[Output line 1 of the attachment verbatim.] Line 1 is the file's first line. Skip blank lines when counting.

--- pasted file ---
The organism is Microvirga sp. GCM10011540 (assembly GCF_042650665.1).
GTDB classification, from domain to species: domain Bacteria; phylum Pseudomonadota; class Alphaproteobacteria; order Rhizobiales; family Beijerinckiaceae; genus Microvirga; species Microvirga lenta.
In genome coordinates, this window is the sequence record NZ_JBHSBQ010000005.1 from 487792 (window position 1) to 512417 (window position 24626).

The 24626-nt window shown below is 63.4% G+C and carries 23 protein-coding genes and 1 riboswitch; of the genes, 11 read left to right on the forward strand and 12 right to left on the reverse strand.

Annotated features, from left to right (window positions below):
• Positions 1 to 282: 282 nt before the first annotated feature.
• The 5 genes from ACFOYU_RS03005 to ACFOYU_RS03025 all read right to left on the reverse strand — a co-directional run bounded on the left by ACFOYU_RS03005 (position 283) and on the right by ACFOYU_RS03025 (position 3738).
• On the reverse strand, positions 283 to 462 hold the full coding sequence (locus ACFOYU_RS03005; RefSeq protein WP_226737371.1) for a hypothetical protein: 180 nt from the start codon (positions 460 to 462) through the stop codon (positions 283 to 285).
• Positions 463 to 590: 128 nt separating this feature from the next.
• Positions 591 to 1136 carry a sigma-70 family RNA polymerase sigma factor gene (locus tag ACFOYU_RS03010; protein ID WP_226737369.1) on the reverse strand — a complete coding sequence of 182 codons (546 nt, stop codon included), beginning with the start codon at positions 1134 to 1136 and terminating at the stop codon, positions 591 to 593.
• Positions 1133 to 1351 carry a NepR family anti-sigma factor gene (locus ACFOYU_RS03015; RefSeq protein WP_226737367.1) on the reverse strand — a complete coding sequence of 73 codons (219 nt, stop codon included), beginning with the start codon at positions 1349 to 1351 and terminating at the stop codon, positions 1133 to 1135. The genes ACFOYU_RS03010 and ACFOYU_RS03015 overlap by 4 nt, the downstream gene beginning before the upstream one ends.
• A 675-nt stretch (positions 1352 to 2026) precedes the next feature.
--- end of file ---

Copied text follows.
The organism is Microvirga sp. GCM10011540 (assembly GCF_042650665.1).